I’ve never been in trouble with the law – other than receiving a few speeding tickets. After watching all the cop dramas and prison exposés on television, it’s a wonder anybody would commit a crime anymore. Sure, you have a few errant “bad cops,” but most police officers are good guys (and gals).
I happened upon the LEGO Police minifigs set the other day – and I couldn’t pass it up. While I seem to have an overwhelming abundance of LEGO City minifigures, picking up four additional ones didn’t hurt. Indeed, I am quite satisfied in having paid less than ten bucks for ’em. That’s a steal! Of course, I’m not suggesting that you should steal LEGO for yourself. That’d be a crime – almost as much as it would be a crime for you to ignore the value here.
Inside, you’ll find a couple of criminals – with faces covered in painted stubble. Are they stealing money directly from an ATM? Are they hacking into the machine using their l337 skills? That’s completely up to you. You’re also welcome to swap their heads with those from the friendly forces, too – it’s LEGO, after all. If you’d rather err on the side of perfection, you can use the comic printed in the back portion of the assembly instructions to guide you.
If you ask me, the smirking cop knows something the robbers don’t. What? Maybe the dog knows:
I’m also a bit jealous that the ATV-riding policeman is looking too cool for the room (with his silvery shades and all). Actually, I’m not sure if that’s really a LEGO ATV or some other kind of four-wheeler. Our police sure don’t ride those here in Seattle! Or, maybe they do and I just haven’t done anything wrong so as to warrant the dispatch? I’m not about to find out.
Imagine my disappointment when I picked up a new pack of “magnet” minifigs only to discover that LEGO is now supergluing them together. There’s no logical reason they’d do this, and it seems completely counter-intuitive to the core idea of LEGO – being interlocking bricks.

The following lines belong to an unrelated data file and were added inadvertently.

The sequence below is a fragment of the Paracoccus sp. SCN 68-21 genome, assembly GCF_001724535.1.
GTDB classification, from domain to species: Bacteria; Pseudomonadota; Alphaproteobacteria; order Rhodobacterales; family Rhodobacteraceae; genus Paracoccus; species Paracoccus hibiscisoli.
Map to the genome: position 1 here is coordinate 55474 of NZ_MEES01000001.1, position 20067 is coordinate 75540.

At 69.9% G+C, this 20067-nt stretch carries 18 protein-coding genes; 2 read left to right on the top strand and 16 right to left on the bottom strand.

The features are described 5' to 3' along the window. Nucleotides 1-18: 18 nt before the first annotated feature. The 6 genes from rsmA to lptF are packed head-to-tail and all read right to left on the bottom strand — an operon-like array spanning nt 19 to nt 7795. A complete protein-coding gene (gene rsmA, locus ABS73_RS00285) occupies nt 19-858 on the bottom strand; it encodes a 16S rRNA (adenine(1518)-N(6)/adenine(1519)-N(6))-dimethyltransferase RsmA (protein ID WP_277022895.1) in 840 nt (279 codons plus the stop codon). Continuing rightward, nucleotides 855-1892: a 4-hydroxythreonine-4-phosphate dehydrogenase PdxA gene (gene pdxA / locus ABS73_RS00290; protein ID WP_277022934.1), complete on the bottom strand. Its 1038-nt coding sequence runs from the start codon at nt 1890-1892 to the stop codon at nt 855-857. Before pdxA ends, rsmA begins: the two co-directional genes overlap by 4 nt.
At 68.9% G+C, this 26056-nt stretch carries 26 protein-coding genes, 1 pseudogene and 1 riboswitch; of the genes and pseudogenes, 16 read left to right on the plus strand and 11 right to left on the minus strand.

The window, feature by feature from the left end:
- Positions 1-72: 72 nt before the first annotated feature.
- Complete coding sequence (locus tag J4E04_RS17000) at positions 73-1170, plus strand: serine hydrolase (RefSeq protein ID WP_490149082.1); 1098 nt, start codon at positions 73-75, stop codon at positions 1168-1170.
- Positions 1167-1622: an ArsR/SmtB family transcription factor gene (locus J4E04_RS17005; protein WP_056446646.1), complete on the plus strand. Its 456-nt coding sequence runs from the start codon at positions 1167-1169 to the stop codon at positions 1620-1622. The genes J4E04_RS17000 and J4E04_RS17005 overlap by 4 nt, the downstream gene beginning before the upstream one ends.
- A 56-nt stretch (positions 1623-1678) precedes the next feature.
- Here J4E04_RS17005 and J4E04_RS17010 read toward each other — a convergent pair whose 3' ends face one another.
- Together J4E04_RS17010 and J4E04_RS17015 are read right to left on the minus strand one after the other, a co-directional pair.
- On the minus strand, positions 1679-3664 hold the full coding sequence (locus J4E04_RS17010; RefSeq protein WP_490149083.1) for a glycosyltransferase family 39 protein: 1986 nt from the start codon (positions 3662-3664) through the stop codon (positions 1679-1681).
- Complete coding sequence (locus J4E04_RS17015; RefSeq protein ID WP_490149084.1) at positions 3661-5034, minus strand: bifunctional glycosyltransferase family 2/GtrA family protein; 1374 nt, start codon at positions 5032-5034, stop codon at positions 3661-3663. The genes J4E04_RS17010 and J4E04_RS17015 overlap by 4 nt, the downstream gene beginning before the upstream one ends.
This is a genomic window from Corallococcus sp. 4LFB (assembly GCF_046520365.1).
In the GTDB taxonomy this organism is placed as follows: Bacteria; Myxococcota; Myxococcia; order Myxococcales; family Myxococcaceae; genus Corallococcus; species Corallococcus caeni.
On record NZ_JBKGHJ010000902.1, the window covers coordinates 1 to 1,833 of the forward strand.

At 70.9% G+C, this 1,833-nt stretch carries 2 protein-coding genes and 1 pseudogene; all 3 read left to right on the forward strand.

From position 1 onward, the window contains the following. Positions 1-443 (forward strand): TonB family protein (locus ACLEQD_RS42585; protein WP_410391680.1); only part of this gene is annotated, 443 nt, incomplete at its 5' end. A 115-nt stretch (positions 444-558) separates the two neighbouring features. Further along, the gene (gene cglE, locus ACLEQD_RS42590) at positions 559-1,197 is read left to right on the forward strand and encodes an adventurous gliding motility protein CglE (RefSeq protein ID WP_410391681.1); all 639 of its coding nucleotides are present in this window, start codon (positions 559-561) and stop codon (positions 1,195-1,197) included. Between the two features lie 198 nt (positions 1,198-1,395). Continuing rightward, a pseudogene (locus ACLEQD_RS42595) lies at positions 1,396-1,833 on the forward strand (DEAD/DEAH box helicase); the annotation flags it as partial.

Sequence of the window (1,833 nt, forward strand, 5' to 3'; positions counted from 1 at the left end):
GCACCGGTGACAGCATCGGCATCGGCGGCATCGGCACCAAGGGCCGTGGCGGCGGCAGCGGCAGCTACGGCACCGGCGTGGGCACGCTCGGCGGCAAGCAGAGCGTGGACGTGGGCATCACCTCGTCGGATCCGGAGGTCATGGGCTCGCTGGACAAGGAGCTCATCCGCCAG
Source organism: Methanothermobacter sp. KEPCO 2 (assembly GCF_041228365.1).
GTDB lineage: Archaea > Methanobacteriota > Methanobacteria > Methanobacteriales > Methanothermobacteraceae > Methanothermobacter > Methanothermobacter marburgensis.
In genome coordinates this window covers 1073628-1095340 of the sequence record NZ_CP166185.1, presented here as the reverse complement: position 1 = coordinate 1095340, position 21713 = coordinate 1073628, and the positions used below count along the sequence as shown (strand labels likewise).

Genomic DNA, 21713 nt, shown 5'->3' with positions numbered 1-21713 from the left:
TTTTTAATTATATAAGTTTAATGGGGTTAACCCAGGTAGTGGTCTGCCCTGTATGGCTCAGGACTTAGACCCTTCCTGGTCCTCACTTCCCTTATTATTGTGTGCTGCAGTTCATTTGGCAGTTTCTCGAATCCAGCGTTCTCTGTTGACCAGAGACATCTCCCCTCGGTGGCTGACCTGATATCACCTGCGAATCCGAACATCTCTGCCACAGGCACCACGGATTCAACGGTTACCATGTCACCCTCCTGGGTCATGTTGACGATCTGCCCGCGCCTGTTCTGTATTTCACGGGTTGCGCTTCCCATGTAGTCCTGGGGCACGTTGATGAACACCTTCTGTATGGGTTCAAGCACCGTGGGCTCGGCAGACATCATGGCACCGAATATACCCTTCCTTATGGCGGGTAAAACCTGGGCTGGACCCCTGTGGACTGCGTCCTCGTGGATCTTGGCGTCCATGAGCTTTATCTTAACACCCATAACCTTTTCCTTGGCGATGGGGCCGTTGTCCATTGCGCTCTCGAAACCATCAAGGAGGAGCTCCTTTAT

I truly feel this is a very boneheaded move. I ruined a couple of utility knives trying to pry the minifigs off of the bases they were freaking glued to. What’s the point of this? I don’t want them glued to anything! I want to set them up with the rest of my collection.
What do you think about this? Should LEGO be doing this? Does anyone want their minifigs glued onto a base that you didn’t choose yourself?
Finally! I’ve gotten the LEGO Minifigs Series 3 collection in my hot little hands. I grabbed Series 2 back in early October, and the original set a month before that. I have admitted many times that I’m addicted to these awesome little toys – what of it?
I have sixteen unopened packages of Series 1 of LEGO minifigs. These are unique in the sense that they do not belong to any particular LEGO set. When I first starting collecting LEGO bricks, these awesome little people didn’t exist. I happen to not be able to get enough of them – so sue me! I drove all over the Pacific Northwest trying to make sure I had each one of these.
How many LEGO collectors do we have out there in our community? Have you gotten your hands on any of these sets yet?
I may need to buy a bigger home soon. I’m being told that the house is overrun by LEGO minifigs and assembled kits. Why is that a bad thing?
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You can’t help but want to play with these things. They’re absolutely awesome – and not just because they have my head on them. The heads pop right off, which can make for hours of creative fun. They fit easily on your fingers…
Or in your ear…
And even in your mouth! I don’t recommend letting toddlers play with them for that reason, though. Apparently my head is big enough to cause a child to choke. I’m just sayin’…
Thanks, as always, to the awesome UncleJohn for capturing all of the wacky moments on my live stream that might otherwise be missed.